'We forged swords and armor, arrow and dagger.' the elf said, 'Don't know aught about cannon.'

Anderson had predicted this, and unrolled the paper plans. The elf hopped aboard a table and soon they were in the deep of it, two craftsmen deep in their trade, and both Gorgas and McDonough saw that the chief knew his trade well. Anderson too seemed satisfied about the work.

'Only one problem,' the elf said, tapping the paper. 'We can't work no iron.'

'What about bronze?' Anderson said.

'Aye, we can do that.'

So Anderson brought out new plans, and it was for a six-pounder Napoleon - that means the shot it fired was six pounds, and the Napoleons were named after the general, and were all of bronze - and they got to talking and agreed. The elf said that with his men, he could turn out a Napoleon a night for seven nights, provided they could get the bronze, and wanted only seven crates of whiskey in exchange. And all three men and the elf shook hands and drank on that promise.

So they did. Gorgas and Anderson got the bronze, and at night the Tredegar works were alive, though no man in Anderson's employ dared go into that part of the shop, on his orders. And each morning for seven days there was a brand-new Napoleon, beautifully made and finished, out front - and a Napoleon was a week's worth of work, with the casting and cooling, and the finishing besides. Seven week's output in a week! And that on top of the normal output. And the fair folk hadn't just built the cannon, but the caissons and all too, so they were ready to roll out into the field that day.

The trouble came with the proofing - for no cannon was sent to the field until it was inspected and test-fired. And the first shot of the first cannon was fine, and the second shot too - but you wouldn't know, as you've never fired a bronze cannon, but sometimes when you fire them they have a tendency to ring. So it was on the third shot - and as the cannon rang it seemed to grow louder, and soon all seven of the elf-cannons were ringing, so that blood came out of the ears of the men near it, and they had to retreat - and then the first cannon burst. And when it burst, so to did the second, and the third, and all the rest of the cannon that were sitting on a line.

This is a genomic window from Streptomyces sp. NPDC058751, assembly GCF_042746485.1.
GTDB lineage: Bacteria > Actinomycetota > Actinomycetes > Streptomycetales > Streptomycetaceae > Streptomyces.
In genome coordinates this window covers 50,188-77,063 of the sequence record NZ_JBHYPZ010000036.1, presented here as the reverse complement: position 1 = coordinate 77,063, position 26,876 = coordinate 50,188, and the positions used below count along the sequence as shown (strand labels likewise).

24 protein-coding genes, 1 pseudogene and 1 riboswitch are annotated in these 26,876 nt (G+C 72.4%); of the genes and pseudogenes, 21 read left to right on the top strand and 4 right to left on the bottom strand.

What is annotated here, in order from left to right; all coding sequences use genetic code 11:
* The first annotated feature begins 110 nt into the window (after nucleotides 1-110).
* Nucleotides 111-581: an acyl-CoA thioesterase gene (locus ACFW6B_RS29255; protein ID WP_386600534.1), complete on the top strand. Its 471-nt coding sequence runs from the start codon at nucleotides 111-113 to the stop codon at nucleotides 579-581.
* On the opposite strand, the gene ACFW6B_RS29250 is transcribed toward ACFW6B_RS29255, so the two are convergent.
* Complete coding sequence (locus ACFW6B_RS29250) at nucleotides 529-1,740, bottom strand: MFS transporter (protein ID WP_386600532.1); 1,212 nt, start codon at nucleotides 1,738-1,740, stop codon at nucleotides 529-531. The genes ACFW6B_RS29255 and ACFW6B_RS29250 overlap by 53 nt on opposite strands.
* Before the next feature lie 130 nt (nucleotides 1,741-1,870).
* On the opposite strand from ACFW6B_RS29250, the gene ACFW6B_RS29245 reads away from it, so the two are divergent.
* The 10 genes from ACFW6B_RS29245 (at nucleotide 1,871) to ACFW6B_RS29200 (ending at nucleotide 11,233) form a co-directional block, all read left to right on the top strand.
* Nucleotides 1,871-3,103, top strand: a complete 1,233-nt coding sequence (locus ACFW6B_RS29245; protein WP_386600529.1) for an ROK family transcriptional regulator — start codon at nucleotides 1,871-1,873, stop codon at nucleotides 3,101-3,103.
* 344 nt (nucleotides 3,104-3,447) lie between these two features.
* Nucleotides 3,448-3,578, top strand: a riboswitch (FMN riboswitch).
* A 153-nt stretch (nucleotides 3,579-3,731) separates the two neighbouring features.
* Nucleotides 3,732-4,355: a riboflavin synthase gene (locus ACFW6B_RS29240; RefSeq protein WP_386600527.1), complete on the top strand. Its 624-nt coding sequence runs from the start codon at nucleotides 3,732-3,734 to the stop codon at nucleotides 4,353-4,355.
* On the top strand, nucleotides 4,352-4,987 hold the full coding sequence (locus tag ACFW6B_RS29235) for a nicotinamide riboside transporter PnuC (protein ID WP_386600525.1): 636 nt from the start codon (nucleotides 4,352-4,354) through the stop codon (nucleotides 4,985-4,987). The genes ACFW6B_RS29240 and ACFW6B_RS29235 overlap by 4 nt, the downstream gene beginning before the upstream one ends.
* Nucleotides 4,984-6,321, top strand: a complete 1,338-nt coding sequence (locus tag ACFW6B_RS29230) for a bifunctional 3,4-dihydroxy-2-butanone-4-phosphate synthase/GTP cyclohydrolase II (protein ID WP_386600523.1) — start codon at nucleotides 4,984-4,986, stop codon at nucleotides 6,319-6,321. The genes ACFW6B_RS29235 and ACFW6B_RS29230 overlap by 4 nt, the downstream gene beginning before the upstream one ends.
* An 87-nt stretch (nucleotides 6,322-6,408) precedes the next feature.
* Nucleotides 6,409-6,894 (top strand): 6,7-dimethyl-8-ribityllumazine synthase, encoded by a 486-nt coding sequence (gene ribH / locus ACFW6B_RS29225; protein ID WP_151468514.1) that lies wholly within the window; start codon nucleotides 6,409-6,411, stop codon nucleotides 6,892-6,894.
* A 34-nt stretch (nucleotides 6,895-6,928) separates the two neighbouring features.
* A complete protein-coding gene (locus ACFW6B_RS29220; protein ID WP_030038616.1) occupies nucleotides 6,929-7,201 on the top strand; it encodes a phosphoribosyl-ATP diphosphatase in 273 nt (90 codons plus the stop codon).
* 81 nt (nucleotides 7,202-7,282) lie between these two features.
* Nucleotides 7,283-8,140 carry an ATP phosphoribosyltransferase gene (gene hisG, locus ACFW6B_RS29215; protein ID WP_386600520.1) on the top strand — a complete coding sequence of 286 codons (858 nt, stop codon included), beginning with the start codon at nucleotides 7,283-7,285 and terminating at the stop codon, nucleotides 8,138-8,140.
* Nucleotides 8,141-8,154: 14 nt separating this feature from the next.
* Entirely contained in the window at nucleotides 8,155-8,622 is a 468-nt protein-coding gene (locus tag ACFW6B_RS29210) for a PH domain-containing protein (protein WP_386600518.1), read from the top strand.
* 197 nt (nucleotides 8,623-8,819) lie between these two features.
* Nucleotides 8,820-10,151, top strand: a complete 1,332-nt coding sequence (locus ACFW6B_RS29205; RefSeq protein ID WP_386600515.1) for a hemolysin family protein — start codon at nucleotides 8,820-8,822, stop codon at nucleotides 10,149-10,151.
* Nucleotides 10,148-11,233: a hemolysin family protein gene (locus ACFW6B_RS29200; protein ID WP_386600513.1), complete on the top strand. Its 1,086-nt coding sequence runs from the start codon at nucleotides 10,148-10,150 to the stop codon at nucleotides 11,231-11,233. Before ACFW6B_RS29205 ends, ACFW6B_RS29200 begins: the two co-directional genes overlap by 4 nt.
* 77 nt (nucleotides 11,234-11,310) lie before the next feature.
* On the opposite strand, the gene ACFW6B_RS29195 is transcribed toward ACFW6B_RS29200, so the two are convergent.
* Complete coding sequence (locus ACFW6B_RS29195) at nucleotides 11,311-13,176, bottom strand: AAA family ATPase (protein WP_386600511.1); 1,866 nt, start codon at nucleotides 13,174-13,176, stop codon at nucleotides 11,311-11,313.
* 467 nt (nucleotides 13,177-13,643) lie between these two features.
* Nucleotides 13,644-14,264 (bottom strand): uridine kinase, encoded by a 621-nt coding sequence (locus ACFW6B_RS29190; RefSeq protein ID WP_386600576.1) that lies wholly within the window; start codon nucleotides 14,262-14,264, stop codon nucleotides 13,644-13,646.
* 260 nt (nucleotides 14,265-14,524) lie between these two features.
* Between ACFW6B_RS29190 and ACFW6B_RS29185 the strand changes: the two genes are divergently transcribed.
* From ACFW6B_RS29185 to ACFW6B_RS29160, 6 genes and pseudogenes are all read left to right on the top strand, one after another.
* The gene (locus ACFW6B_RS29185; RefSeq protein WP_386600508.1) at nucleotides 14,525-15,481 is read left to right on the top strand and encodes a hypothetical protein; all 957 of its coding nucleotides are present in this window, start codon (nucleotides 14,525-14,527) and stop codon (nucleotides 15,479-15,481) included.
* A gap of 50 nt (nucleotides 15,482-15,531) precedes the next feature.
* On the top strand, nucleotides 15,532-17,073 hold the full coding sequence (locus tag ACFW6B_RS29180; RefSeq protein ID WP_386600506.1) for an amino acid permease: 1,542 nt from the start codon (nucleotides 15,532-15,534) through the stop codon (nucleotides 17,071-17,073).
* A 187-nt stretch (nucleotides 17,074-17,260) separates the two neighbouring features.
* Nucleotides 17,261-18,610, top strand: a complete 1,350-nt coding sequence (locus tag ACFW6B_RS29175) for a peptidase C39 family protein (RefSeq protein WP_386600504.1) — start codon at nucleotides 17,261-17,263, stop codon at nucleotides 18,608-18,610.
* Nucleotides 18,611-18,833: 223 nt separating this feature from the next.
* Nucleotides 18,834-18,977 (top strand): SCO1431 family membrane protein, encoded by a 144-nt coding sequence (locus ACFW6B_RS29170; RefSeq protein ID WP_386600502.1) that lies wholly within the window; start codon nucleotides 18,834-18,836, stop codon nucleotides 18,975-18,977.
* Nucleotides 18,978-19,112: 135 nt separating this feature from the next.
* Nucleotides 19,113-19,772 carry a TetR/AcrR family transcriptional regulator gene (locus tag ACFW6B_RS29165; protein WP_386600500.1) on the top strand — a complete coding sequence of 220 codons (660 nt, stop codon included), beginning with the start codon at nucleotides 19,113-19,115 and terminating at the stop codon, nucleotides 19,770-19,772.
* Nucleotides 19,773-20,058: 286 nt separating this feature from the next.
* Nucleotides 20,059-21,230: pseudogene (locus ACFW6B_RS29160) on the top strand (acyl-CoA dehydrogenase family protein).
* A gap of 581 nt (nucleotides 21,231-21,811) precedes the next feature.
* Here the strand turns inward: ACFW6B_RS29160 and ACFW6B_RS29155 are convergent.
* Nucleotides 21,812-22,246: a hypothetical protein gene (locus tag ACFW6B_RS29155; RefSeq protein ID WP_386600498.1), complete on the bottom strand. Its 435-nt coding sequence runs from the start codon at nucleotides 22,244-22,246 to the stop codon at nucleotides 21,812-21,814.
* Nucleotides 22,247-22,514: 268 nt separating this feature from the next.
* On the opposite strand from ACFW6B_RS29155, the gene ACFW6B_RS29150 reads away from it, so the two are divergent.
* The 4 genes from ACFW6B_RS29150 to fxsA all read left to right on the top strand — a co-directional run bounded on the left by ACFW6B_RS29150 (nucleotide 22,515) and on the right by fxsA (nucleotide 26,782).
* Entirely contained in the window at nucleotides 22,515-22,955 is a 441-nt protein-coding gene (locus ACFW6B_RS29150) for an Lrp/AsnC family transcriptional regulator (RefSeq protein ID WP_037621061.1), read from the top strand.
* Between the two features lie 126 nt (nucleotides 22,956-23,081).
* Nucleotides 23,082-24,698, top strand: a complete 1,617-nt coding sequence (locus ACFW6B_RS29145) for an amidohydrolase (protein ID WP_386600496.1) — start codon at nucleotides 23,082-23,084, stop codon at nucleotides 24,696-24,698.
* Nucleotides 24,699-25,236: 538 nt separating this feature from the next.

Well, Gorgas was angry, and turned on McDonough, and McDonough was angry and turned on Anderson, and Anderson blamed the elves. So it was decided, after that peculiar test, to deal with elves no more, and the elf-cannons were reduced to scrap."

We sat and drank to that, lost in thought. For seven cannons a week, while it might not have turned the tide of the war, would have been a miracle for the South in any event. Finally, I asked the question the others were thinking. "But why did the cannon burst?"

The old man stroked his beard. "I reckon it was the bronze," he said at last. "They had to get it quickly, and there was only one good source at the time. Church-bells. For bell-metal could make good cannon, and the South more than once called for them - aye, and got them too. But of course Anderson and Gorgas couldn't have known what effect that would have, they thought only of the bronze."

So we drank another drop as goodbye.